She frowns and keeps walking, but makes a mental note to ask Hau if he’s had as many run-ins with Team Skull as she has. At the rate she’s going now, someone’s probably going to think she’s part of the gang. She tugs on the sleeve of her shirt.

She makes it to her home without further interruption, keeping her eyes up to look out for possible incidents-in-waiting despite there being none. She hesitates before Route 1, and after a moment of thought, turns and heads to her house instead. She steps in, careful about shutting the door quietly, and walks into the kitchen.

… Mom isn’t home.

Cadence gets a glass of water from the fridge, frown deepening. Why isn’t Mom home? She could be out shopping, but she doesn’t like leaving the house when it gets dark. Or she could be at a job interview, she did say she was going to do some of those over the weekend, but it’s only Thursday.

She looks at her message log. Nothing there; she sighs, finishes her water, and resolves to check the Xtransceiver when she gets back, leaving her backpack on the hook in her room. It’s probably nothing.

Back out the door and down Route 1, then. She strolls down the route til she sees the somewhat-familiar wood steps leading to Iki, running up them once she’s close. Hau is immediately within view, running around with his Rowlet and another pokemon — a Pichu, as far as she can tell — while Hala watches from the porch of the house Hau’s fooling around in front of.

She raises her hand in a wave as she jogs over, smiling. Hau looks up — the Pichu tumbles over his shoes — and his face splits into a grin. “Hey, Cade!” he calls, scooping the pokemon into his arms, “How was your trial?”

As she nears, she drops her arm back down to her side. “Went pretty good.” She fumbles around for a second before digging the Z-Crystal from her pocket, extending the crystal toward Hau between her thumb and forefinger. “Team crushed it.” She doesn’t bother to mention that Team Skull showed up not only during her trial but after it as well, but it doesn’t matter. So.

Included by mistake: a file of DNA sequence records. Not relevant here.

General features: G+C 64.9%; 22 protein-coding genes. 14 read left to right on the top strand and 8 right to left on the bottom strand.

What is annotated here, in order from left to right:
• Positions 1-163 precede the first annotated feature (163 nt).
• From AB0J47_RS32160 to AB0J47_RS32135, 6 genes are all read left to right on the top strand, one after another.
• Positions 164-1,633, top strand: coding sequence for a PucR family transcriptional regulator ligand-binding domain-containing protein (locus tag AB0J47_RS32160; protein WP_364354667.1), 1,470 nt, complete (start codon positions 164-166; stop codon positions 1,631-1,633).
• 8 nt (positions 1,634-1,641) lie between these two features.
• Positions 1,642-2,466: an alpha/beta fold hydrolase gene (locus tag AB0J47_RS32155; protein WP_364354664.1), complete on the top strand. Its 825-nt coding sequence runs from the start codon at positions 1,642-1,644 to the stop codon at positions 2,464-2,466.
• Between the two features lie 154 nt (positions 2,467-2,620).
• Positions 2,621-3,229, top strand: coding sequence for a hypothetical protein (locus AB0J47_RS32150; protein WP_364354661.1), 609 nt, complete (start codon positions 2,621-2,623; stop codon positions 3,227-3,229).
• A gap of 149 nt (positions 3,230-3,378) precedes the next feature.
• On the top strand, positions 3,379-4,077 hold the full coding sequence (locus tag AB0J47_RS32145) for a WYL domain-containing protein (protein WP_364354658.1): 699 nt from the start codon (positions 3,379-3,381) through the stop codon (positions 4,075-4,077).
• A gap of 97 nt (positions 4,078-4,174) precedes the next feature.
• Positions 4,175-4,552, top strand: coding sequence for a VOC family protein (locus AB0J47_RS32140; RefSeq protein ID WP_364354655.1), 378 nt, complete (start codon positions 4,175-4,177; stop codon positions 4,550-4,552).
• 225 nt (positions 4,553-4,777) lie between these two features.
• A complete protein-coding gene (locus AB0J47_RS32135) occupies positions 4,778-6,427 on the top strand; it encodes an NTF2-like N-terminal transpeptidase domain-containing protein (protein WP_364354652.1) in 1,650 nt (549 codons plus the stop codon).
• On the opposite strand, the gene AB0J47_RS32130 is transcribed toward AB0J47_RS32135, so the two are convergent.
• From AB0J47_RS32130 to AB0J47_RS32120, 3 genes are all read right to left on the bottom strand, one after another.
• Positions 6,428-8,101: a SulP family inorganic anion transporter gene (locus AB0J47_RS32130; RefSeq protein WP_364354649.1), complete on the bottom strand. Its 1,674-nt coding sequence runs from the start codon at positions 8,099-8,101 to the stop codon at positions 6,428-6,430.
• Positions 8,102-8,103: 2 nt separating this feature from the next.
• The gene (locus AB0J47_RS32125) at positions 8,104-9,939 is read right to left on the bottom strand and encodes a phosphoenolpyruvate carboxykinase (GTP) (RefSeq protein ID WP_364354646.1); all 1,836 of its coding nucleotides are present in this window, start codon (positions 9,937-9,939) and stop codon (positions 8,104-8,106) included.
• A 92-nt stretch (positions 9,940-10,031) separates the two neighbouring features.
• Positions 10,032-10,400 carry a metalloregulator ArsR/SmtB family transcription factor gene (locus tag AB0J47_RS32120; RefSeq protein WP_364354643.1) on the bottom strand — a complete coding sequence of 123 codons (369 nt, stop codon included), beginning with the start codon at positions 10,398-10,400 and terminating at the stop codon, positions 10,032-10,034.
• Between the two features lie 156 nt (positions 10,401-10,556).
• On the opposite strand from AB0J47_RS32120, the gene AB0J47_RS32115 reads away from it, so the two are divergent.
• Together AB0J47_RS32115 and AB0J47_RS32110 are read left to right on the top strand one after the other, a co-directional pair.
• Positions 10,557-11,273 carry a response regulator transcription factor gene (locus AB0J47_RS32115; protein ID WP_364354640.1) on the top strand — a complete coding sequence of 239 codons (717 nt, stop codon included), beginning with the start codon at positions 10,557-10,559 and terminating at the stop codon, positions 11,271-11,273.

“Oh, awesome, so we both have a Normalium-Z!” Oh, that’s what it’s called. “But you don’t have a Z-Ring yet, right? Hey, Tutu!” He turns and calls out to Hala, and she raises an eyebrow.

Hau calls out something she doesn’t understand — sounds like Alolan words she doesn’t know, she should probably take some time to learn more — when Hala responds, and the kahuna gets off of the wicker chair and heads inside. Hau turns back to her, somehow smiling even brighter, and beckons at her. “Come on, Tutu’s gonna get you a Z-Ring, it’s so cool, you’ll see,” he says, and keeps talking, but Cadence isn’t really listening because she’s trying not to trip over his Pichu.

Hau leads her through the house, down a hall with wide windows that remind her of the dumb old church in Icirrus City, except without the little dragon engravings along the window frame and the weird red sill covers. They come to an office with a warm green carpet, and she stands awkwardly in front of the kahuna, who retrieves a small something-or-other from a shelf behind the office desk and turns to her.

“Here you are, clever girl,” he says, and she blinks, “this is your Z-Ring. I have spent many a night carving these sacred rings from sparkling stones found throughout the islands, thought to be blessed by the Tapu, and I present this one to you now,” he extends the Z-Ring out to her, and she spares a thought that it looks so tiny in his big hand, and then she tries not to laugh, “to commemorate the completion of your first Island Trial.”